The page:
Stem Cells: The Real Culprits in Cancer?

University of Michigan, Ann Arbor, USA.
Scientific American (Impact Factor: 1.07). 08/2006; 295(1):52-9. DOI: 10.1038/scientificamerican0706-52
Source: PubMed


A dark side of stem cells—their potential to turn malignant—is at the root of a handful of cancers and may be the cause of many more. Eliminating the disease could depend on tracking down and destroying these elusive killer cells

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    • "Collectively, these initial studies provide strong evidence for clonal evolution (Campbell and Polyak 2007; Navin and Hicks 2010; Greaves and Maley 2012) in many primary tumors and hematological malignancies. These data challenge the strict cancer stem cell model (Clarke and Becker 2006; Shipitsin and Polyak 2008; Tomasson 2009) by showing that the majority of tumor cells have continued lineages and are capable of continued proliferation and clonal expansion. Furthermore, the phylogenetic trees from these studies show strong evidence of a common set of founder mutations in every cancer patient, suggesting that most solid tumors evolve from a single somatic cell in the normal tissue. "
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    ABSTRACT: Single-cell sequencing (SCS) is a powerful new tool for investigating evolution and diversity in cancer and understanding the role of rare cells in tumor progression. These methods have begun to unravel key questions in cancer biology that have been difficult to address with bulk tumor measurements. Over the past five years, there has been extraordinary progress in technological developments and research applications, but these efforts represent only the tip of the iceberg. In the coming years, SCS will greatly improve our understanding of invasion, metastasis, and therapy resistance during cancer progression. These tools will also have direct translational applications in the clinic, in areas such as early detection, noninvasive monitoring, and guiding targeted therapy. In this perspective, I discuss the progress that has been made and the myriad of unexplored applications that still lie ahead in cancer research and medicine.
    Preview · Article · Oct 2015 · Genome Research
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    • "The immunostaining results were semi-quantitatively measured and using the results of the statistical analysis a significant correlation between the number of S100A4-positive cells and the histopathological grade of the tumour. It has been widely hypothesised recently that this cellular diversity or heterogeneity within the tumour could be a result of small population of cancer stem cells or cancerinitiating cells (CICs) [44] [45] [46] [47]. If, following further validation, the findings were found to hold true and the aggressiveness of the cancer along with the chances of detecting positive lymph nodes earlier could be tested through the immunoassay staining for presence of S100A4 protein, the assay could be translated to a more automated method of staining evaluation , e.g. "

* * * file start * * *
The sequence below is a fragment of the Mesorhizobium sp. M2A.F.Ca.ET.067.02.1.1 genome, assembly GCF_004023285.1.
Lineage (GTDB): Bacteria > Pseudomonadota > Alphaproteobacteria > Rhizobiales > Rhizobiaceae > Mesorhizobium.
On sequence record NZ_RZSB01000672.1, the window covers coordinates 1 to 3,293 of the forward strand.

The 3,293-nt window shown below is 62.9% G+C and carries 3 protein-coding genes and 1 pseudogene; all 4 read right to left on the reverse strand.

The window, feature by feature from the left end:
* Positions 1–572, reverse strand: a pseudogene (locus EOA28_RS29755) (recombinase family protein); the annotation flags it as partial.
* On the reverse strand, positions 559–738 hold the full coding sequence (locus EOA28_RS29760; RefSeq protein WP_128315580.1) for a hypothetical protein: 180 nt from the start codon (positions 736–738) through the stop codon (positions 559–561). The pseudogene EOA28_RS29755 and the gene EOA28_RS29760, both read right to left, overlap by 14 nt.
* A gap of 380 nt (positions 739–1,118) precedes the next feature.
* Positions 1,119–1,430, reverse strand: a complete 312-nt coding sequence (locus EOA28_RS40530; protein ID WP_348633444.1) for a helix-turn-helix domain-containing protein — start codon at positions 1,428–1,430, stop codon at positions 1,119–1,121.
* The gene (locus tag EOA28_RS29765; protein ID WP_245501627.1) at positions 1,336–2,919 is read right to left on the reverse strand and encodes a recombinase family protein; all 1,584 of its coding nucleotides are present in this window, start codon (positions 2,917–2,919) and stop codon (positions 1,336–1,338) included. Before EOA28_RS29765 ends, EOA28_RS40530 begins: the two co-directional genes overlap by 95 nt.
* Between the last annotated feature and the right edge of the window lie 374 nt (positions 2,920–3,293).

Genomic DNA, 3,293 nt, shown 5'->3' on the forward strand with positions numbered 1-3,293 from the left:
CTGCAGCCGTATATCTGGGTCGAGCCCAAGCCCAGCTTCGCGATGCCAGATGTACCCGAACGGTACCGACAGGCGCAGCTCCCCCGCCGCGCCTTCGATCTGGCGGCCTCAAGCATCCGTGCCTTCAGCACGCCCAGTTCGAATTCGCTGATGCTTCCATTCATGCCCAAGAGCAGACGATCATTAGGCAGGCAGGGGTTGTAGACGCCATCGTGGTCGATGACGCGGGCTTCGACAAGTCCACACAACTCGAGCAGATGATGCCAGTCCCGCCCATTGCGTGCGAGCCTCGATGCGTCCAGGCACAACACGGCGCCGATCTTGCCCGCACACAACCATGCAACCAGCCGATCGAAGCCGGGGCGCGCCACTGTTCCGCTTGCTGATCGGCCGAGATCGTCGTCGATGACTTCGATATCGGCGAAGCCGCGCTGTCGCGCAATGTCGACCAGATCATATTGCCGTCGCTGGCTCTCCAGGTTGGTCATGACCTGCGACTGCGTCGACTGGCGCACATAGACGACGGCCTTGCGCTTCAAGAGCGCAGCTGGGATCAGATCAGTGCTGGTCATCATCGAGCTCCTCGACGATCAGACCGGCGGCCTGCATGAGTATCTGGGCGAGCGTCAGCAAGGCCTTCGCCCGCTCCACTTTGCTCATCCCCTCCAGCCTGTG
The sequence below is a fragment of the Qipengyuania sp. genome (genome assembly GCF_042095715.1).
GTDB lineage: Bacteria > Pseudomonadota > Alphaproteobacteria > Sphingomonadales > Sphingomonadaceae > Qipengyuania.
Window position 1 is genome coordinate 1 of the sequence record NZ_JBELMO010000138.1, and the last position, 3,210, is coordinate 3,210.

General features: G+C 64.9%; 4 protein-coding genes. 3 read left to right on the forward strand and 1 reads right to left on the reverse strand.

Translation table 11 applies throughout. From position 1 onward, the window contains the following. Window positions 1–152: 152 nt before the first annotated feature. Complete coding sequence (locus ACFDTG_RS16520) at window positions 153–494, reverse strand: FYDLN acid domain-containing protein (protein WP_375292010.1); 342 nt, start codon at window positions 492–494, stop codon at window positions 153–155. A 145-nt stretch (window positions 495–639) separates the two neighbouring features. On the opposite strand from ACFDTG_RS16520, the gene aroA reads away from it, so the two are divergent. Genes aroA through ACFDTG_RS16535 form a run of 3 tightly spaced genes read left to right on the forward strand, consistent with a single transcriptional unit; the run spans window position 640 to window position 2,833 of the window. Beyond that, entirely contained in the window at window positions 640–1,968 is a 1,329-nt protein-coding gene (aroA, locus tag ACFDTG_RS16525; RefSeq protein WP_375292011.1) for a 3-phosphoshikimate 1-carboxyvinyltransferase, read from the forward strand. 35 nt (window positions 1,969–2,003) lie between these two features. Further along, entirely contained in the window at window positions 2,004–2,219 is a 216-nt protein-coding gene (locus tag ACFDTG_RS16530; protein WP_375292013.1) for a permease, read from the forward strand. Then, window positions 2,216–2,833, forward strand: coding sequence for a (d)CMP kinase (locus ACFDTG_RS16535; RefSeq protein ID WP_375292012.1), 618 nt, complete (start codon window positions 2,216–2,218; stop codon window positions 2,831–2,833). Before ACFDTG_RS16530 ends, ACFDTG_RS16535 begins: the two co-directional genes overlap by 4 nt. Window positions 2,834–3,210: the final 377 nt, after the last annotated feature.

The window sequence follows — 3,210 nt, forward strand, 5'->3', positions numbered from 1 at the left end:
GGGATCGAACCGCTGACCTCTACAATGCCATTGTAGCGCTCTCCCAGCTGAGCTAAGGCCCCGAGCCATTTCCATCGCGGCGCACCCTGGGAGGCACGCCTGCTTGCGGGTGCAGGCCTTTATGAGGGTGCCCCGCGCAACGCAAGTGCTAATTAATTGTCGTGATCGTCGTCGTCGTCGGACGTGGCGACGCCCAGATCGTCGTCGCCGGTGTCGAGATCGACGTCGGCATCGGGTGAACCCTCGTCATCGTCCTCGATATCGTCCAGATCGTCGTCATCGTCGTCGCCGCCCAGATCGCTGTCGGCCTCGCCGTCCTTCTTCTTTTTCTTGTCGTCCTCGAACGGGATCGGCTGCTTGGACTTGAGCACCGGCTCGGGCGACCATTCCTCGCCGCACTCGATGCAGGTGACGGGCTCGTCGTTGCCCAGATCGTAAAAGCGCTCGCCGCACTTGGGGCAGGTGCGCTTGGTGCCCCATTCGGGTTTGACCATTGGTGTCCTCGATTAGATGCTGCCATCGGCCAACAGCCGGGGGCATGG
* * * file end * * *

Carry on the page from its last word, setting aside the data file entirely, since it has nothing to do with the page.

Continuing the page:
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    ABSTRACT: MS-based proteomic methods were utilised for the first time in the discovery of novel penile cancer biomarkers. MALDI MS imaging was used to obtain the in situ biomolecular MS profile of squamous cell carcinoma of the penis which was then compared to benign epithelial MS profiles. Spectra from cancerous and benign tissue areas were examined to identify MS peaks that best distinguished normal epithelial cells from invasive squamous epithelial cells, providing crucial evidence to suggest S100A4 to be differentially expressed. Verification by immunohistochemistry resulted in positive staining for S100A4 in a sub-population of invasive but not benign epithelial cells.
    Full-text · Article · Feb 2015 · EuPA Open Proteomics
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    • "Further on, metastasis process occurs that according to clonal theory involve invasion and angiogenesis , migration and arrest in the capillary beds of distant organs. lls are based on this theory [6]. According to this model, tumour is induced after multiple mutations occur in a random single cell, conferring it a selective growth advantage over adjacent normal cells [3]. "
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    ABSTRACT: Despite the abundance of attention that cancer has attracted, it continues to constitute one of the deadliest scourges of the modern era. Tumour heterogeneity greatly contributes to the ineffectiveness of current therapies and hampers the study and treatment of cancer. There are two models accounting for tumour heterogeneity and propagation, namely clonal evolution model and cancer stem cell model. In particular, cancer stem theory has attracted much attention lately, as these cells with self-renewal and differentiation abilities are responsible for the initiation of tumour development, growth, and its ability to metastasize and reoccur, and provide a reasonable explanation for poor prognosis for patients in advanced stages of solid tumours. Advances in technologies such as proteomics open new avenues in metastasis research by specifically revealing complex protein networks involved in tumour progression, which should facilitate early diagnosis and provide the basis for designing more effective treatment strategies.
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